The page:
Contents: Events at Ruskin House, inc. re-FGM, Palestine, Fascism & Racism; Westfields; CCG & NHS Trust; rodent plague, sale of Toys ‘R’ Us store; Inside Croydo; Cycle Lanes in Croydon
Events at Ruskin House
23 Coombe Road, CR0 1BD
Saturday 18 May. 8pm. Cinema Ruskin. ‘The Gay Divorce’ (Fred Astaire & Ginger Rogers) 1934 plus shorts. £2
Monday 20 May. 8pm. aym. ‘In the Name of Your Daughter’
Film about FGM in Tanzania, the girls escaping it and about women’s fight back.
Croydon Amnesty free event
Tuesday 21 May. 7.30pm. Fascism, Racism and their Contemporary Afterlives
Croydon Momentum and LARAF (Labour Against Racism and Fascism) discussion. Invited speakers are Esther Leslie (Professor, Political Aesthetics, Birkbeck College, Dr Alberto Toscano (Reader in Critical Theory and Co-Director of the Centre for Philosophy and Critical Theory, Goldsmiths College) and Anwar Akhar (Samosa media project leading the Royal Society of Arts Pakistan Calling project, of 70+ films.
LARAF aims to mobilise Labour Party members for anti-racist and anti-fascist activities, including demonstrations and local campaigns, as well as to share experience and spread local anti-racist initiatives across boroughs and Constituency Labour Parties. https://laraflondon.wordpress.com/about; email@example.com
Friday 31 May. 7.30pm. ‘5 Broken Cameras’
Award winning documentary about Palestine. Emad Burnat, a Palestinian farmer living in the village of Bil’in in the occupied West Bank, bought a camera to film his new son, Gibreel. Then construction began on a separation barrier between his village and a nearby settlement, cutting off access to 60% of Bil’in’s farmland. The villagers responded with non-violent protests and Burnat, recorded their resistance struggle and the growth of his son. Over the next five years, his cameras drew fire from Israeli forces trying to stop his filming. Co-directed with an Israeli peace activist, this feature documentary reveals a gripping story.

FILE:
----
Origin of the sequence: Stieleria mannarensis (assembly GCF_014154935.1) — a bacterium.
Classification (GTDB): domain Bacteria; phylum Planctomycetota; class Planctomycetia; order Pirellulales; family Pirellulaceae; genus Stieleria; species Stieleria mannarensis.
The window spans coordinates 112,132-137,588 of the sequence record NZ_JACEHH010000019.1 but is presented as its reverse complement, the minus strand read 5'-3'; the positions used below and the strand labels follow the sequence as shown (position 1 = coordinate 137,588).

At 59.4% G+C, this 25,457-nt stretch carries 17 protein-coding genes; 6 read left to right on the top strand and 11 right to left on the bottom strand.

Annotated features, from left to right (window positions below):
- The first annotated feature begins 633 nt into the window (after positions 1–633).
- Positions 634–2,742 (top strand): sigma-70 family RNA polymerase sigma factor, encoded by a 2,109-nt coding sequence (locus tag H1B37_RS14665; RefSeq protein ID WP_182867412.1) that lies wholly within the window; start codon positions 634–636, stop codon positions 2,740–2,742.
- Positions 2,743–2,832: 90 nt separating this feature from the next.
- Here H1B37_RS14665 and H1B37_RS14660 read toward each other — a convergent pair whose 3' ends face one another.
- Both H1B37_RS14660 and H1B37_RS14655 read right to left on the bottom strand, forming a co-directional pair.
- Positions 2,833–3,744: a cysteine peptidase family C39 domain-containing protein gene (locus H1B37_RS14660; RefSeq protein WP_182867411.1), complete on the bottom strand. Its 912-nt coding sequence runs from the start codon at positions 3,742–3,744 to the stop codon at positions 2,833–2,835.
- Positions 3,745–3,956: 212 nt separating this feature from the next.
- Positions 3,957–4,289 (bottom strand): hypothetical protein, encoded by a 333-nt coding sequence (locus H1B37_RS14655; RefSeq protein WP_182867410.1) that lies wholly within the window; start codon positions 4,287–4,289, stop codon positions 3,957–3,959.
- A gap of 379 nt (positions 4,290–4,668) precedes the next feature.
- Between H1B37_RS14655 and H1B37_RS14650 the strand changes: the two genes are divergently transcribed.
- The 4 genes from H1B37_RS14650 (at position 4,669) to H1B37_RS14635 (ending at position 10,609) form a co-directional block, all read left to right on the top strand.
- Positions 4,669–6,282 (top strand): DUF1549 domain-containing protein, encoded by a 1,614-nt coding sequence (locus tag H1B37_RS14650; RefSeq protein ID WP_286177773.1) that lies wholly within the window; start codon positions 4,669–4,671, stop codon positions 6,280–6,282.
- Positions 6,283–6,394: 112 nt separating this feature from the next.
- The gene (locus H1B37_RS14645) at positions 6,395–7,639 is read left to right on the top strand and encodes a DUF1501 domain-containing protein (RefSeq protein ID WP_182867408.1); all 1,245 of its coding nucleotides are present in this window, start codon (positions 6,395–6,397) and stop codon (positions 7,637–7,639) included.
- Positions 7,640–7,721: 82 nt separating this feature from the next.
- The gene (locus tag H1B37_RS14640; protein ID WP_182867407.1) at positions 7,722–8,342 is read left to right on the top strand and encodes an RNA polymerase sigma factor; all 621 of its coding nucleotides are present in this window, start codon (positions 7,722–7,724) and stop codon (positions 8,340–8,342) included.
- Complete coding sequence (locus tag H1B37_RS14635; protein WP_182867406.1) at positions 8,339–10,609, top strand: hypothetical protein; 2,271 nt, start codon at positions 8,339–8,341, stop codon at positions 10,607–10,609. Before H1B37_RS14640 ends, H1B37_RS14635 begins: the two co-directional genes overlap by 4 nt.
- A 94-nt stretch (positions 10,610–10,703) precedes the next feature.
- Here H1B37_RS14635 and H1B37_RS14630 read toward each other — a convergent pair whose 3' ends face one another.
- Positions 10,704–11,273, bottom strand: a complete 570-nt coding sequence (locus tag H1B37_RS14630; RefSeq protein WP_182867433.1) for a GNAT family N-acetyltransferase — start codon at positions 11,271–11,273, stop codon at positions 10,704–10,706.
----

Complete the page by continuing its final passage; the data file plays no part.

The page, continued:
Tickets from Ruskin House Bar (£5.00) or online (£5.83) at:
Fascism, Racism and their Contemporary Afterlives
Is Westfield delay making Croydon a retail graveyard?
A detailed analysis in Retail Week discusses the uncertainties about the new Westfield shopping centre amidst the closure of retail stores and collapsing footfall.
Despite the uncertainty the Council website only talks about the potential benefits from the 2016 planning permission.
The company that now owns Westfield states on its website|:
‘The Croydon Partnership, a joint venture between Unibail-Rodamco-Westfield and Hammerson, aims to redevelop Croydon’s retail town centre to build a true retail and leisure hub for South London. The project will create 5,000 new local jobs, and act as a catalyst for the wider regeneration of the town. The scheme will be anchored by a brand new combined John Lewis and Waitrose store, and a Marks & Spencer.’
The opening date is given as 2023. The job creation figure is down 2,000 on the original Partnership promise.
First joint chief executive for CCG and NHS Trust
Is the proposal to have a joint chief executive for the Croydon NHS Trust and Croydon Clinical Commissioning Group a sensible move to improve the integration of health and social services, or does it create an over powerful body which it will be more difficult for Health Watch and campaigners to influence?